Truth extends and expands, goes on and on.

Call truth; tell truth.

Sit still; stand still.

And know.

Tuesday, August 03, 2010

There's a phrase in the Nicene Creed: " in being with the Father."

It might read: One in being-with, the Father.
A single moon
Bright and clear
In an unclouded sky;
Yet still we stumble
In the world's darkness
- Ikkyu (1394-1481)
Maybe it's what God is -- "being-with."

When we are really with someone, it is where God is.
Tao Te Ching - Lao Tzu - chapter 67

Everyone under heaven says that my Tao is great and beyond compare.
Because it is great, it seems different.
If it were not different, it would have vanished long ago.

I have three treasures which I hold and keep.
The first is mercy; the second is economy;
The third is daring not to be ahead of others.
From mercy comes courage; from economy comes generosity;
From humility comes leadership.

Nowadays men shun mercy, but try to be brave;
They abandon economy, but try to be generous;
They do not believe in humility, but always try to be first.
This is certain death.

Mercy brings victory in battle and strength in defense.
It is the means by which heaven saves and guards.
(translation by Gia-fu Feng and Jane English)
They say Jesus said: "I am with you always, even to the end of the age" (Matthew 28:20)

Be merciful, with us!

Monday, August 02, 2010

The trail through woods on Ragged Mountain at dusk was dry and worn. I'd live in Cape Breton but for the mountains and ocean here. I'm glad Canada is neighbor.
Remember, as something "is" it is always also something "other." Being and otherness thus coexist in the continuous unfolding of becoming. Here it is extremely helpful to make note of the following passage by Derrida where he states: "You see, pure unity or pure multiplicity -- when there is only totality or unity and when there is only multiplicity or disassociation -- is a synonym of death." Here we can now also add the thinking of Jean-Luc Nancy's philosophy of "being singular plural" where once again the emphasis is on both, as compared to one or the other, in the movement of being.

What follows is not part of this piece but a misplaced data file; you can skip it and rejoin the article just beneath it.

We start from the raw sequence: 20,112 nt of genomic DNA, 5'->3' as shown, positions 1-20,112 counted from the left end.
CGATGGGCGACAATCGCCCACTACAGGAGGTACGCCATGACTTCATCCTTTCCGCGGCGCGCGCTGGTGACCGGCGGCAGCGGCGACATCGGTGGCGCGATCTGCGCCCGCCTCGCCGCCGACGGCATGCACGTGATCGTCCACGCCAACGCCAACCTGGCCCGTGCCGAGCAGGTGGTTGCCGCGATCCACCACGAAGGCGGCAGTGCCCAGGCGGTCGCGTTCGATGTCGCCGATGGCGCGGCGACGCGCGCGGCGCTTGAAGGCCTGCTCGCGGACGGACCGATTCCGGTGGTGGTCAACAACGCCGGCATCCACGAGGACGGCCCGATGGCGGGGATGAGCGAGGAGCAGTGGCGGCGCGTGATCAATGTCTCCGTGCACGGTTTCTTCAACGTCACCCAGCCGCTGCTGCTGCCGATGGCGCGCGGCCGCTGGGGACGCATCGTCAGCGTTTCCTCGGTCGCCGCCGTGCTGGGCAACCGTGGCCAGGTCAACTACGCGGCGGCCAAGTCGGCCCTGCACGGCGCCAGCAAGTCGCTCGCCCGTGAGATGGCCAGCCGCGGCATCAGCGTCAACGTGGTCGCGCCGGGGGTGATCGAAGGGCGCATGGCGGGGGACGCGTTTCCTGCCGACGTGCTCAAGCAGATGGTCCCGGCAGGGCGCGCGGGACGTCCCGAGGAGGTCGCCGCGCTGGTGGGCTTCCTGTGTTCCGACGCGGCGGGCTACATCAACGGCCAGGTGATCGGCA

(pp.15-16, The Ethics of Uncertainty, Aporetic Openings, by Michael Anker, c.2009, Atropos Press)
Dog laps water.

It is August. Nights cool.
The wisdom of the Tathagatas is just like this: it is complete in the bodies of all sentient beings. It is merely all these ordinary, foolish people who are not aware of it and do not recognize it.
- Avatamsaka sutra
We're different and we change.

You and I are not who we were yesterday.

Sunday, August 01, 2010

How do we remember each other?

Just by walking around?
The grass covered path
Is secluded and still;
A closed door faces
The Chung-nan Mountains.
In the evening, the air’s chilly,
But the light rain stops;
At dawn, far off,
A few cicadas start.
Leave fall
Where no green earth remains;
A person at his ease
Wears a common white robe.
With simplicity and plainness
His original nature still,
What need to practice
Calming of the heart?

- Chia Tao (779-843)
Rowing just after sunrise, passing gathering on southeast corner of yacht club high above low tide, a wedding party occupies the edge. I watch a few moments. Offer a prayer for them. Raise oars, extend arms, dip flats, pull up, exiting between green and red channel markers through calm and smooth waters.
Then he told them a parable: ‘There was once a rich man who, having had a good harvest from his land, thought to himself, “What am I to do? I have not enough room to store my crops.” Then he said, “This is what I will do: I will pull down my barns and build bigger ones, and store all my grain and my goods in them, and I will say to my soul: My soul, you have plenty of good things laid by for many years to come; take things easy, eat, drink, have a good time.” But God said to him, “Fool! This very night the demand will be made for your soul; and this hoard of yours, whose will it be then?.” So it is when a man stores up treasure for himself in place of making himself rich in the sight of God.’
(--from Luke 12:13-21)